One big difference between Spanish schooling and Australian schooling is the use of substitute teachers. In Australia, if the teacher wasn’t able to come to class, we were given a substitute teacher, and were still expected to do some work, (unless we felt like being naughty and told the teacher we hadn't actually studied the book we were studying - haha sorry Mrs Williams!) whereas here in Spain, if there is no teacher, there is no class. This can become a problem if a teacher is sick for a period of time, because if they are away for a week, the class has no class for a week. Last year (in May or June) my history teacher was sick for about a week and a half, so we had no class during those lessons. This was during a time where they had exams, so it was quite important that they learnt what they needed to learn. It was a week and a half of lost learning time. When I first came, I found it fun, interesting, a novelty, but after being here for 10 months, I can now see how much of a nuisance and disadvantage it is to the kids. Thank you to all substitute teachers that I've ever had! I know that we often don't respect you as much as our normal teachers, but after being here without you guys, I now realise how important you are to education!

Another difference is in exams. In my school in Australia, we had 4 periods a year of exams. These periods normally lasted about two weeks, and the whole of those weeks would be filled with exams, where we would be examined of all we had learnt that year. Here in Spain, they constantly have exams. For example, two weeks ago Ana my host sister had 13 exams. In one week. She's 14. My class had 10 exams last week, two of them being after school. Spanish schooling systems put great emphasis onto the exams, and if you fail as much as three exams for three subjects, you will fail the whole year and be made to repeat. There are about three or four people in my class alone that have failed a year, and are repeating. To me, it's crazy, something that I don't really understand. My class is often so stressed, that all they do after school and on the weekends is study. Then the week is over but they can't relax, because the next week they have exams. By the end of the school year, the class is exhausted and really uses the summer break to relax.

I have found Spanish school extremely difficult to adjust to. I had a very easy schooling life, where I worked, but also had time to relax. I was in a grade that was small, where I was friends with everyone, and we were all close. I have about 180 people in my grade here in Spain, and I can barely remember the names of 30 of them. The differences between my schooling experience in Australia and Spain are startling. Completely different. And it has made me realise how much I really loved school in Australia, how blessed I am to have been brought up in a school where we are treated with respect, and our teachers are our greatest supporters. There is one teacher in my Spanish school that keeps on lowering the grade of my classmates when they are talking to each other or to me about the work they are doing, trying to achieve a better mark and understand the work better. They are extremely well behaved, yet the teacher seems to out to get them (is that how the phrase goes?). I feel extremely saddened for them, as they have to struggle against their teacher to work to the best of their ability, where in Australia, my teachers were there to help me in every way possible. I feel like I had a great relationship with my teachers, knowing I could talk to them about schoolwork but also other troubles I was having. Some of my funnest memories of school are with my teachers that I have had over the years.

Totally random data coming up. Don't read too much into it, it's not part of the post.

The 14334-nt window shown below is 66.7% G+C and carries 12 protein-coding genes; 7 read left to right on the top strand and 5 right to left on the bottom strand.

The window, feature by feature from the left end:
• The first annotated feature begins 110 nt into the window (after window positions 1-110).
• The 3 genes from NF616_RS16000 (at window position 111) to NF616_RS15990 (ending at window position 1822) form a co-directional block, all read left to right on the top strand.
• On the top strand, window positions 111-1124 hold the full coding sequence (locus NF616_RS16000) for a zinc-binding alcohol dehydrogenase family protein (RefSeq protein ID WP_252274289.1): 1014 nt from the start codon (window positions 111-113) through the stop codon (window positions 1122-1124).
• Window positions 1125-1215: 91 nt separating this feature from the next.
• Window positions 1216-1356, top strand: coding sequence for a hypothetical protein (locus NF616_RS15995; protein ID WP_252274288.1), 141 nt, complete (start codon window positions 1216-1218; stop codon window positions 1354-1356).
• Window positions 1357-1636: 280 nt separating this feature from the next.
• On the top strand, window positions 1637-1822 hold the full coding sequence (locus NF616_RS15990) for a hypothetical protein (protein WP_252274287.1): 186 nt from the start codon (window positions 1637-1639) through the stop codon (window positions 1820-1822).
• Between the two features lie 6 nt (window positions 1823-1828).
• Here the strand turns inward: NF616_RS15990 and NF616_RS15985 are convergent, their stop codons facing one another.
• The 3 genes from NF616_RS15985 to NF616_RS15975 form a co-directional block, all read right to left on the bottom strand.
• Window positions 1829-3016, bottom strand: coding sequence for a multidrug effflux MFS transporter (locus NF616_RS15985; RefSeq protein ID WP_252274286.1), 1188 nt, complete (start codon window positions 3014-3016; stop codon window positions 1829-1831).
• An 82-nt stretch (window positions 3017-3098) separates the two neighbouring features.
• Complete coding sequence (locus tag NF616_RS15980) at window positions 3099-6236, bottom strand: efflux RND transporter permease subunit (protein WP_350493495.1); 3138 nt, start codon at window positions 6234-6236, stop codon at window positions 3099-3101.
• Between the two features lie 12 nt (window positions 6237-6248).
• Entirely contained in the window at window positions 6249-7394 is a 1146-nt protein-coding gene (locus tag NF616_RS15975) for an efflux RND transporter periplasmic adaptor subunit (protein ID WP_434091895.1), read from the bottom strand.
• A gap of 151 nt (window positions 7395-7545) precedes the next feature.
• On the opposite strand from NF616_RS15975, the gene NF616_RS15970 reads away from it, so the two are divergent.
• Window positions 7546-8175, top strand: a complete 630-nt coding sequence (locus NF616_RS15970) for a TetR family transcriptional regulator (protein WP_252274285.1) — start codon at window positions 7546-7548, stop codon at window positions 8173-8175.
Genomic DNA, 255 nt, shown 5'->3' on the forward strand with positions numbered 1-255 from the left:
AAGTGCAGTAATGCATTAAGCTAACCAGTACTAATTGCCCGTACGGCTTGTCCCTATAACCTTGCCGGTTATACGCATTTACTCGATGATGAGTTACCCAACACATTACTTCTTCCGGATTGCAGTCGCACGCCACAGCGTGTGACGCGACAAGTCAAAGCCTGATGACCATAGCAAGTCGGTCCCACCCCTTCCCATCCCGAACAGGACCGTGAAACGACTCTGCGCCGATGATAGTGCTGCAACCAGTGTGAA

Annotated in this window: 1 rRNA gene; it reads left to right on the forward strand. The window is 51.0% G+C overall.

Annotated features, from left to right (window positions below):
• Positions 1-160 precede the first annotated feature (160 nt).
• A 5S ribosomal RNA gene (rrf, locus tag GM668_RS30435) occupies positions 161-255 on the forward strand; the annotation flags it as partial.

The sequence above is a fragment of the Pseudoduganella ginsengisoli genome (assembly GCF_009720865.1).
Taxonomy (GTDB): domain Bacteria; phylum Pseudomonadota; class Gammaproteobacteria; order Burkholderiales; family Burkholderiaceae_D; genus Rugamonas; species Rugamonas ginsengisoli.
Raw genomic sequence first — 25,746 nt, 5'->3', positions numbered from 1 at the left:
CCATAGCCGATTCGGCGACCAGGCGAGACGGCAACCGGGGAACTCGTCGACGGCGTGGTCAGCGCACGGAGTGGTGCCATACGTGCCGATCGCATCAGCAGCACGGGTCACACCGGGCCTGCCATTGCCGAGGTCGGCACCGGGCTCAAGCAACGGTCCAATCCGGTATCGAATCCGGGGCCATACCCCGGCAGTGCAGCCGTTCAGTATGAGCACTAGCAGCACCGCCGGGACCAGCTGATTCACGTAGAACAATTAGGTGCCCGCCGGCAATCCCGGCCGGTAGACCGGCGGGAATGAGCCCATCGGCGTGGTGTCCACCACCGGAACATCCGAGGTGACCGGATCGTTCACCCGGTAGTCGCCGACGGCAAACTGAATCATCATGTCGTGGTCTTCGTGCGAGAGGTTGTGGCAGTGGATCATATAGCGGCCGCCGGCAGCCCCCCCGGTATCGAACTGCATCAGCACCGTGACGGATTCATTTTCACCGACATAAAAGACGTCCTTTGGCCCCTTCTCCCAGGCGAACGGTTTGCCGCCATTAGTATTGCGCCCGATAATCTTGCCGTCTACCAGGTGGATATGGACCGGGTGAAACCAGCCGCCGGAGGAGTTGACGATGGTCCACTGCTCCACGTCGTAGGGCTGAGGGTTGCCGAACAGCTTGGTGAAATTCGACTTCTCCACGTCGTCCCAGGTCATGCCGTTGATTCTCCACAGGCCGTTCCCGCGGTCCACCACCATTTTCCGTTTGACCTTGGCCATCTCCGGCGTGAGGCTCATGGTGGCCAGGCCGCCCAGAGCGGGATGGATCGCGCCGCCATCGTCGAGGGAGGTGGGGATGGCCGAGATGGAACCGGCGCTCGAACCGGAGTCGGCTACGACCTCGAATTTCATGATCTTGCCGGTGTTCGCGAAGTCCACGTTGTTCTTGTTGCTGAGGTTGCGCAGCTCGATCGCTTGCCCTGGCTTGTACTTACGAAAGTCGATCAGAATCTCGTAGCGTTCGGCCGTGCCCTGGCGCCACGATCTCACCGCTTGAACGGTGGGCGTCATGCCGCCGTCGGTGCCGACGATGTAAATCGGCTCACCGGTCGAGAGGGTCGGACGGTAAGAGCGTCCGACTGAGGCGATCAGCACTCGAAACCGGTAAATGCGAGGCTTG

In saying all of this, Spanish school is fun. I really enjoy it. But I can now fully appreciate the way Australian schools are run. We may still have a lot to improve on, but coming and living here, and experiencing another education system has made me realise that although flawed, Australian schooling is really good. I think also going to a Christian school; a school based on a faith has been incredibly influential in my life. Being able to express my faith there, being able to pray in class, to discuss matters of Christianity in class, to share something deeper than an interest in Emily Dickinson and Tim Winton, of the Spanish language, the beauty of art with my teachers is something I will always be thankful for.

I suppose this post is to thank my teachers.

So thank you. Thank you to all the teachers I've had, that have taught me not only about Gaudi, Pericles, suffixes and pronouns; but also about the way to live a life for God, to live life honourably and thankfully. Thank you to all of my teachers that have been my supporters, those that have cheered me on and encouraged me in all that I strive for, for going above and beyond in helping me. Thank you to my school for being more than just an institution of education, but for bringing people in that have become my closest friends.

My English class on my last day of school.